How do I protect a disabled person or an elderly person from abuse?
If you are the guardian or guardian ad litem for an elderly or disabled person, you may get a restraining order under the Elderly Persons and Persons with Disabilities Abuse Prevention Act to stop another person from threatening or abusing the person you represent.
You are eligible for a restraining order under the elderly persons and persons with disabilities act if:
You are 65 years of age or older AND you are NOT a resident of a long-term care facility;
You are a “person with disabilities” because you have a physical or mental disability and one of the criteria listed below applies to you:
- you are mentally retarded or developmentally disabled and reside in or need placement in a residential program administered by the Seniors and People with Disabilities (SPD) Department of Human Services, or
- you are mentally or emotionally disturbed and reside in or need placement in in a residential program administered by SPD, or
- you are an alcohol or drug abuser and reside in or need placement in a residential program administered by SPD, or
- you have a physical or mental disability other than those described above, or
- you have experienced an injury to the brain caused by extrinsic forces where the injury results in the loss of cognitive, psychological, social, behavioral, or physiological function for a sufficient time to affect your ability to perform the activities of daily living
You are a guardian or guardian ad litem for an elderly or disabled person who meets the eligibility requirements described above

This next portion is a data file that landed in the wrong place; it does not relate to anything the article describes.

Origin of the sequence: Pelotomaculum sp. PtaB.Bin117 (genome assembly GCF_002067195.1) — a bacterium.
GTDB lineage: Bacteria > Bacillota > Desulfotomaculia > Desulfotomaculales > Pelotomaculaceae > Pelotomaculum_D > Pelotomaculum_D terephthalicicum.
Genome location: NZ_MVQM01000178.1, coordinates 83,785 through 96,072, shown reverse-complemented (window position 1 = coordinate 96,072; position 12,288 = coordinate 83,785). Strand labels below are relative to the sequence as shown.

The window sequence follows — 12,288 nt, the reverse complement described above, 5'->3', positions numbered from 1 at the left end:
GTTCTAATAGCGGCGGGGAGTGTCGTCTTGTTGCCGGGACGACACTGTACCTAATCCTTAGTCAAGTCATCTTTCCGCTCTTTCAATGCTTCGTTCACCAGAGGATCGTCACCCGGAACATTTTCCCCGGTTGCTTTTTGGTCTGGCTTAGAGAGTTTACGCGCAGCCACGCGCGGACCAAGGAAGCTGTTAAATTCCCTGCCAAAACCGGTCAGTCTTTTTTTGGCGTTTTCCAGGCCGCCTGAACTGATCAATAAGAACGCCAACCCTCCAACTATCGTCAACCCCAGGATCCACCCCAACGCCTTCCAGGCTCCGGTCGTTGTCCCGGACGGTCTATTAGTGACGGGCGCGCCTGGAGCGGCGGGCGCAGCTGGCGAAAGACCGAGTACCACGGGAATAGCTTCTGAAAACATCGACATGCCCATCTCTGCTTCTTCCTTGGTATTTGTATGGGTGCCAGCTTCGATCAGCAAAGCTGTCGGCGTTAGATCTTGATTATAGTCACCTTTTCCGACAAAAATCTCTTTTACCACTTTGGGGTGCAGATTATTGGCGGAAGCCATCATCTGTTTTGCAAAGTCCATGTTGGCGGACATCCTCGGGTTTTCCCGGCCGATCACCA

The abuse was committed within 180 days* preceding the filing of the petition (*any period of time after the abuse occurred during which the respondent was in jail or prison or lived more than 100 miles from your home does not count as part of the 180 day time period, and you may still be eligible for a restraining order)
You are in immediate and present danger of further abuse from the respondent;
You are a victim of one or more of the kinds of abuse listed below:
- physical injury caused by other than accidental means, or that appears to be at variance with the explanation given of the injury;
- neglect that leads to physical harm through withholding of services necessary to maintain health and well-being;
- abandonment, including desertion or willful forsaking of you or the withdrawal or neglect of duties and obligations owed to you by a caregiver or other person;
- willful infliction of physical pain or injury;
- use of derogatory or inappropriate names, phrases or profanity, ridicule, harassment, coercion, threats, cursing, intimidation, or inappropriate sexual comments or conduct of such a nature as to threaten you with significant physical or emotional harm;
- wrongful taking or appropriation of your money or property, or alarming you by threatening that your money or your property would be wrongfully taken or appropriated, and you reasonably believed that threat would be carried out;
- sexual contact that you did not consent to, or sexual contact tho which you were incapable of consenting.
You cannot request a restraining order against a person who is your current court appointed guardian or conservator. If you believe you are being subjected to abuse by you court appointed guardian or conservator, you should notify the judge in the court where the guardianship or conservator-ship is pending and consult with an attorney.
If you are an elderly person or a person with disabilities, and a “Guardian Petitioner” files a petition on your behalf, you retain the right to:
- contact and retain counsel;
- have access to personal records;
- file objections to the restraining order;
- request a hearing; and
- present evidence and cross-examine witnesses at any hearing
If you need assistance filling out the paperwork, or if you just need to talk to someone, please contact an advocate at the Illinois Valley Safe House Alliance at 535 East River Street, Cave Junction, OR. You can call us at 541-592-2515.